Proper estate planning ensures that your estate is set up in such a way that it benefits you during your lifetime and your beneficiaries after your death. We are often told that the sooner attention is paid to your estate, the less the frustration that will be paid by you and your loved ones. However, when exactly should you start creating an estate plan? And how often should you review it?
An estate plan should be seen as a necessity and not as a privilege reserved for the wealthy. An estate plan can be as simple as having a valid will. In fact, the best estate plan is often the simplest to execute and the most flexible to adapt; irrespective of the size of an estate.
What should you consider?
A will that is kept up to date and remains executable is the foundation of an effective estate plan. If there is no will, there is no estate planning as you would then not be the one who decides who should benefit after your death.
Estate planning is not only about money, it also involves the interplay of personal relationships as family dynamics often have a determining influence. And while healthy family relationships may not be dependent on money, it is important to ensure that your loved ones are protected when you are no longer there or able to care for yourself or them.
A typical estate plan considers the following aspects:
- Liquidity analysis to determine if sufficient funds exist in an estate to cover costs such taxes, claims against the estate (including an accrual claim), executor fees, Master’s fees, funeral expenses and cash bequests. It makes no sense to have a voluminous document expressing your last wishes if your wishes cannot be realised because of insufficient funds.
- Provisions for dependents and maintenance claims of a surviving spouse (or previous spouse in terms of a divorce order).
- Comments on an existing will and/or trust deed to ensure that its provisions still meet your wishes but also leads to a reduction in costs/fees.
- Business succession and protection planning.
When should you start?
Money and relationships are, in most cases, not grown overnight and, as such, estate planning also takes a long-term view. It is important to start planning your estate in a timeous and orderly manner and to ensure that it is adaptable to changes in legislation and personal circumstances to give voice to your objectives.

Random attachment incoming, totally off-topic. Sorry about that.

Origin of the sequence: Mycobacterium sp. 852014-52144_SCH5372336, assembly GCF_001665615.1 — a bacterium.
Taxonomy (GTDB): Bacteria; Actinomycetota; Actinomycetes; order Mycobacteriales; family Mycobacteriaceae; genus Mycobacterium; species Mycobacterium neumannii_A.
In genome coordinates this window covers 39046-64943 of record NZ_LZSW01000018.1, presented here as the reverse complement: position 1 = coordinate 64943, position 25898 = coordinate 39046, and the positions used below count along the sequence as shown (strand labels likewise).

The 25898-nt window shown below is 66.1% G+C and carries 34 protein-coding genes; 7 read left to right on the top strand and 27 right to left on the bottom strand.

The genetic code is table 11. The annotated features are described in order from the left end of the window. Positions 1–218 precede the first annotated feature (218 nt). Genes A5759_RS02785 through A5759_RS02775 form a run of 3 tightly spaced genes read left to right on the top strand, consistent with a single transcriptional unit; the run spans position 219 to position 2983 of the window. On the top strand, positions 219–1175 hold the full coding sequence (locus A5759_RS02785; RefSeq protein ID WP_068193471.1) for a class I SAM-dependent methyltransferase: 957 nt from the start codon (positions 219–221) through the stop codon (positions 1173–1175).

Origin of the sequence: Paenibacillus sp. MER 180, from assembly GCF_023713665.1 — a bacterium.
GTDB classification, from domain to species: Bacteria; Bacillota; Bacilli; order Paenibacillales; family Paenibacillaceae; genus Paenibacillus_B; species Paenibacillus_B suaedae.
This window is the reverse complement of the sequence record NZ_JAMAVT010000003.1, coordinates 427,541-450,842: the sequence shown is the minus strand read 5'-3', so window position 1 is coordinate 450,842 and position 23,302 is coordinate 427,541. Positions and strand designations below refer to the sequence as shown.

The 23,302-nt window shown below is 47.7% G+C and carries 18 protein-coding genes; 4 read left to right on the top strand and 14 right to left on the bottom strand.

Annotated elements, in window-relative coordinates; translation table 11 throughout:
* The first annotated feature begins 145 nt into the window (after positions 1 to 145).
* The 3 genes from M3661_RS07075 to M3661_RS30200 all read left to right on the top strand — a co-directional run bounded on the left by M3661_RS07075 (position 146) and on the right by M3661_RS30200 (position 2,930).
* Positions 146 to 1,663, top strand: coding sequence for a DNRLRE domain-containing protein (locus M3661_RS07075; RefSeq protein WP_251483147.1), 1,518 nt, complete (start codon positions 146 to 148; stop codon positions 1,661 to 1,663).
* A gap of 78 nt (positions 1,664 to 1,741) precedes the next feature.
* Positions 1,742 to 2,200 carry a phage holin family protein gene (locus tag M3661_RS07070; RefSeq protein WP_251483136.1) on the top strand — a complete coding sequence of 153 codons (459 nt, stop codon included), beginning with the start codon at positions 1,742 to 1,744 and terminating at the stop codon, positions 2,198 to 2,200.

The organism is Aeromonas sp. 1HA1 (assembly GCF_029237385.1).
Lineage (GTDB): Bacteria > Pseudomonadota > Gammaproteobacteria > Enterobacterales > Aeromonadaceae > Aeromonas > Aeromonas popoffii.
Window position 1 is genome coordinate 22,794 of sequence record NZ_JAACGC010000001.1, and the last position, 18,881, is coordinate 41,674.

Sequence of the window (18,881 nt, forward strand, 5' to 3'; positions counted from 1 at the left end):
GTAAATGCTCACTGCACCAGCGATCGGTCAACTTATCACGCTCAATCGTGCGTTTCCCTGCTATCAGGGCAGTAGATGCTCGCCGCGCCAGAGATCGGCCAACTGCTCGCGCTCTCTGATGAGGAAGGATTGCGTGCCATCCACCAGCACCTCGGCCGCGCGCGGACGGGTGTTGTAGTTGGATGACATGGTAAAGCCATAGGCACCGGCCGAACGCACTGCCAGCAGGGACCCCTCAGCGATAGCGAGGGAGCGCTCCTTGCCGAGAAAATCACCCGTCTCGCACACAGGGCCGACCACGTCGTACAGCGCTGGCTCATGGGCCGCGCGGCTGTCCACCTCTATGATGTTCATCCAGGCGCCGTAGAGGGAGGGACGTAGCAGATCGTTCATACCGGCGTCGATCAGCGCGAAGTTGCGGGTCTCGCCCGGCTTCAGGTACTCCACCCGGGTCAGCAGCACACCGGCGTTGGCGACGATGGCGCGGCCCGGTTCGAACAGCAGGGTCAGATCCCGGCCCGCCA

Sorting out your estate plan as soon as you start earning an income makes sense – it’s truly never too early to have an estate plan. Although your plan should be relatively simple at this stage, it’s still worth having to ensure your assets are transferred as you would intend. Starting your estate planning early can help establish a platform you can fine-tune as your personal and financial situations change.
How often should you review your estate plan?
There are various milestones in life that should trigger you to review your estate plan with your qualified financial planner. Here are some examples:
- Buying a home - this is one of the most valuable assets you will likely own and it’s important to think about how you would like the property to be handled when you are gone.
- Having children – in addition to managing any issues of inheritance, you should document all your other wishes for your children’s care. Don’t just presume that certain family members will be there or that they share your child-rearing ideas and goals. If your children are minors, you should carefully consider who would be the best choice as guardian.
- Getting married (or separating) –this is a good time to review your beneficiaries, specifying who will inherit your assets, who will take care of settling your estate and, if necessary, who will care for your children if you or your spouse are unable to.
- The five-year check-in – even if you haven’t experienced one of these triggering life events recently, you should review your estate plan at least every five years. There is value in checking in regularly with a qualified financial planner who can provide detailed advice on your responsibilities.
Speak to an adviser
If you have doubts about the estate planning process, it will be worthwhile to consult a qualified financial planner to help you determine if you’re on the proper estate planning path. Speaking to a professional may not only save you money in the long run but can also foster an endearing legacy of care.